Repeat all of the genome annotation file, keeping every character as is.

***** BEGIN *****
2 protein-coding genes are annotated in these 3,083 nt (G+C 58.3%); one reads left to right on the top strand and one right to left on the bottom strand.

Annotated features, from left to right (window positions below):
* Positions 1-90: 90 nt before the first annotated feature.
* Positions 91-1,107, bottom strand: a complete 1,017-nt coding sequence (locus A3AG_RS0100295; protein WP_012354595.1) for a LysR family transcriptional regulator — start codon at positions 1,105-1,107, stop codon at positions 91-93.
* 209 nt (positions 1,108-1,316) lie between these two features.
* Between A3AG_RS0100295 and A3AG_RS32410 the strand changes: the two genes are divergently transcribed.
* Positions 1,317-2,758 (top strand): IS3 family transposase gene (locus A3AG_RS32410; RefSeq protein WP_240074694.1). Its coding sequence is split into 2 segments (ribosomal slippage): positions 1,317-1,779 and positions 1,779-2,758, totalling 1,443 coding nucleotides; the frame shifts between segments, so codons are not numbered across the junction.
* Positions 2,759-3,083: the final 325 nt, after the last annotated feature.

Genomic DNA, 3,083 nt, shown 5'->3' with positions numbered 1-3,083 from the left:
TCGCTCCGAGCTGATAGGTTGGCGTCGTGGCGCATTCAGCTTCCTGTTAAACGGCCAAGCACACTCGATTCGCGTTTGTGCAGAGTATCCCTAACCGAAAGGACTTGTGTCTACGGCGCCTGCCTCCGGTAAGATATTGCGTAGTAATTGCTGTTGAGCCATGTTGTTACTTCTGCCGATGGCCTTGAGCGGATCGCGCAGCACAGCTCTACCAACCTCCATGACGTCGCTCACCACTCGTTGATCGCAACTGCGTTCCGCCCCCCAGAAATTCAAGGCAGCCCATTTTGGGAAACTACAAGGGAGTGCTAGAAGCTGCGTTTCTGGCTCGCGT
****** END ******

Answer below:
2 protein-coding genes are annotated in these 3,083 nt (G+C 58.3%); one reads left to right on the top strand and one right to left on the bottom strand.

Annotated features, from left to right (window positions below):
* Positions 1-90: 90 nt before the first annotated feature.
* Positions 91-1,107, bottom strand: a complete 1,017-nt coding sequence (locus A3AG_RS0100295; protein WP_012354595.1) for a LysR family transcriptional regulator — start codon at positions 1,105-1,107, stop codon at positions 91-93.
* 209 nt (positions 1,108-1,316) lie between these two features.
* Between A3AG_RS0100295 and A3AG_RS32410 the strand changes: the two genes are divergently transcribed.
* Positions 1,317-2,758 (top strand): IS3 family transposase gene (locus A3AG_RS32410; RefSeq protein WP_240074694.1). Its coding sequence is split into 2 segments (ribosomal slippage): positions 1,317-1,779 and positions 1,779-2,758, totalling 1,443 coding nucleotides; the frame shifts between segments, so codons are not numbered across the junction.
* Positions 2,759-3,083: the final 325 nt, after the last annotated feature.

Genomic DNA, 3,083 nt, shown 5'->3' with positions numbered 1-3,083 from the left:
TCGCTCCGAGCTGATAGGTTGGCGTCGTGGCGCATTCAGCTTCCTGTTAAACGGCCAAGCACACTCGATTCGCGTTTGTGCAGAGTATCCCTAACCGAAAGGACTTGTGTCTACGGCGCCTGCCTCCGGTAAGATATTGCGTAGTAATTGCTGTTGAGCCATGTTGTTACTTCTGCCGATGGCCTTGAGCGGATCGCGCAGCACAGCTCTACCAACCTCCATGACGTCGCTCACCACTCGTTGATCGCAACTGCGTTCCGCCCCCCAGAAATTCAAGGCAGCCCATTTTGGGAAACTACAAGGGAGTGCTAGAAGCTGCGTTTCTGGCTCGCGT